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CONVENTION 2000 / THE DEMOCRATIC CONVENTION

Staples a Microcosm of Society's Good, Bad

The arena is a monument to civic pride, but the rows of corporate boxes and other elements may not play well with the Democrats' theme.

August 14, 2000|NICOLAI OUROUSSOFF | TIMES ARCHITECTURE CRITIC

Raise the flag. Drop the balloons. The Democrats are launching another new era. And what better place to showcase the post-Clinton vision of America than Staples Center, the arena that in one short year has come to represent all that's right and wrong in today's version of the Great Society?

Since opening in October, Staples has been held up as a $400-million monument to civic pride and as a model of civic dysfunction. Even the recent celebration of the first Lakers NBA championship in 12 years was marred by the torching of two police cars by drunken fans. And it's not just Staples Center's apparent bad karma that should make the New Democrats momentarily uneasy. Social conflict is embedded in the building's architecture. As in most new state-of-the-art stadiums, Staples' three tiers of corporate boxes seem to embody a society increasingly shaped by the yuppie lust for the trappings of wealth.

Seen from the street, Staples is essentially an enormous bowl, with the foyers housed in a lower structure that wraps around its base. The long, low form of the administrative offices juts from one corner of the structure, framing the main entry along 11th Street. The decision to break the design into distinct elements is intended to make the building more sensitive to its context. And it undeniably gives the structure a more human scale. But the gesture also serves to disguise the real nature of a stadium--heroic, muscular, a forum for communal frenzy.

In any case, that kind of touchy-feely design has its limits in a landscape of political realism. For the convention, Staples is surrounded by an additional maze of chain-link fences and concrete barriers that resembles a war zone. The center's once-sprawling parking lots are now an elaborate warren of cage-like lots that will be used by protesters and media trailers. The demonstration sector--designed with the help of the Los Angeles Police Department in the shape of a narrow rectangle that extends away from the arena--is a blunt effort to keep the protests out of sight of the event inside.

The layout of the parking lots also brings to mind what the French theorist Michel Foucault once called the "Utopia of a perfectly governed city," the political dream of a disciplined society. Thirty-two years ago, in Chicago, yippies plotting their demonstrations in Lincoln Park were trailed by bands of plainclothes police officers. Today, even chaos and dissent have their place. The apparatus of social control has come out of the closet.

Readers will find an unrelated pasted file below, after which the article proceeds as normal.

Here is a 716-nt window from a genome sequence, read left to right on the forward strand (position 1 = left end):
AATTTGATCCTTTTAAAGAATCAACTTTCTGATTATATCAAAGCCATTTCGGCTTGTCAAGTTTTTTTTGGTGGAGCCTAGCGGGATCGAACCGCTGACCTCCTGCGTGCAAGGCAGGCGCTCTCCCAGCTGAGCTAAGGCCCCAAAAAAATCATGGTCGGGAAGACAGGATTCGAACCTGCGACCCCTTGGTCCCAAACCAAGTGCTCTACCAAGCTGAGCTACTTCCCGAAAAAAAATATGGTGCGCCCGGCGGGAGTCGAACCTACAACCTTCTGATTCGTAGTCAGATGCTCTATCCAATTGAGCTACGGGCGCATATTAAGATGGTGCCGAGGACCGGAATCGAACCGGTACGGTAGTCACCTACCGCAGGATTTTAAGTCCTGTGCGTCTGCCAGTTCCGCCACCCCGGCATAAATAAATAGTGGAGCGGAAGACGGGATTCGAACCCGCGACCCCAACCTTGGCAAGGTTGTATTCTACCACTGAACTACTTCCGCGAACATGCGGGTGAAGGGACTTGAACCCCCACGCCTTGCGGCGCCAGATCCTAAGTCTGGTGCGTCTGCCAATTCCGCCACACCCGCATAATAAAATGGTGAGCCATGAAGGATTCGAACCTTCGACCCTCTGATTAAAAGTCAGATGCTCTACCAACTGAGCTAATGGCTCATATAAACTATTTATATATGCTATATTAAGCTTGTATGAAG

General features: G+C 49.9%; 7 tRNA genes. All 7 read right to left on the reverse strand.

The metaphors keep rolling. Inside, Staples becomes a model of class struggle. The building, for instance, was designed so that the bulk of the audience sits at the bottom of the bowl, close to the action. But visually, the corporate boxes dominate the space. At least one Lakers' fan bought two sets of season tickets, one that allowed him to mingle with his corporate brethren, the other for watching the game.

For the convention, seats in the corporate boxes will be distributed among the party's biggest contributors. Vice President Al Gore, making his acceptance speech, will be staring into a wall of big money, with the conventioneers scattered at his feet. Compare that image to the cliche of Charles Foster Kane (in "Citizen Kane") basking in the adulation of the mob while cigar-smoking politicians wield their power in smoke-filled back rooms. Here, the cigar smokers hover shamelessly in full view.

More likely than not, those boxes won't be on screen much. And image, as everyone knows by now, is the real issue. The main podium is set at one side of the oval arena. A massive screen, which will juxtapose images of the speakers with various patriotic clips, will rise behind the stand. Opposite, photographers will crouch together on a narrow, elevated stand clad in silver and shaped like the streamlined prow of an Amtrak train--a perfect diagram for our media-driven age.

Of course, Staples Center was not picked as a venue for the convention because of its corporate boxes. But the building's design still offers an intriguing window into the evolution of contemporary values. It is the embodiment of the corporate realms' gradual encroachment on everyday life. It is a product of the exact world that Gore likes to rail against.

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